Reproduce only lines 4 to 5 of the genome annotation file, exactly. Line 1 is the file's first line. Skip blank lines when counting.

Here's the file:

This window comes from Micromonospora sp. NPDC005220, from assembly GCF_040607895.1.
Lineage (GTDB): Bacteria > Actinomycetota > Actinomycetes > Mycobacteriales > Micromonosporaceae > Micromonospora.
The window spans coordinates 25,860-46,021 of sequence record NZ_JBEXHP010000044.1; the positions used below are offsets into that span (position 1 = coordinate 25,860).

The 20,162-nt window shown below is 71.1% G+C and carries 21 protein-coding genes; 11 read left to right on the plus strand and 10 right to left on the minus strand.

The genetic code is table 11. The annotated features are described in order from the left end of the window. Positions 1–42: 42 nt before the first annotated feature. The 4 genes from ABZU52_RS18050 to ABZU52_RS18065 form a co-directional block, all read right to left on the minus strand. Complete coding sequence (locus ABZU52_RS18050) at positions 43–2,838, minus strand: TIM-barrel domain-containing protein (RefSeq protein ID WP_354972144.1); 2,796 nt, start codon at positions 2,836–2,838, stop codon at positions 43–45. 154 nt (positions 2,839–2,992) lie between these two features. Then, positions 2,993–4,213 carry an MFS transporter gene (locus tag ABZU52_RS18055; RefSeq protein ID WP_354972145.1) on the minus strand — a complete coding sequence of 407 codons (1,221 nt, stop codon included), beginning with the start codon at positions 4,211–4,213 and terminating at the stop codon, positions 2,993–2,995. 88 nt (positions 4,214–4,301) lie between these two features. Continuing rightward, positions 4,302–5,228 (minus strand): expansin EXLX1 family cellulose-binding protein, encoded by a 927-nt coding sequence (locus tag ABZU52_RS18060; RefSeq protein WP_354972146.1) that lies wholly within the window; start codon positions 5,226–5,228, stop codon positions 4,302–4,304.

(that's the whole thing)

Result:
The 20,162-nt window shown below is 71.1% G+C and carries 21 protein-coding genes; 11 read left to right on the plus strand and 10 right to left on the minus strand.

The genetic code is table 11. The annotated features are described in order from the left end of the window. Positions 1–42: 42 nt before the first annotated feature. The 4 genes from ABZU52_RS18050 to ABZU52_RS18065 form a co-directional block, all read right to left on the minus strand. Complete coding sequence (locus ABZU52_RS18050) at positions 43–2,838, minus strand: TIM-barrel domain-containing protein (RefSeq protein ID WP_354972144.1); 2,796 nt, start codon at positions 2,836–2,838, stop codon at positions 43–45. 154 nt (positions 2,839–2,992) lie between these two features. Then, positions 2,993–4,213 carry an MFS transporter gene (locus tag ABZU52_RS18055; RefSeq protein ID WP_354972145.1) on the minus strand — a complete coding sequence of 407 codons (1,221 nt, stop codon included), beginning with the start codon at positions 4,211–4,213 and terminating at the stop codon, positions 2,993–2,995. 88 nt (positions 4,214–4,301) lie between these two features. Continuing rightward, positions 4,302–5,228 (minus strand): expansin EXLX1 family cellulose-binding protein, encoded by a 927-nt coding sequence (locus tag ABZU52_RS18060; RefSeq protein WP_354972146.1) that lies wholly within the window; start codon positions 5,226–5,228, stop codon positions 4,302–4,304.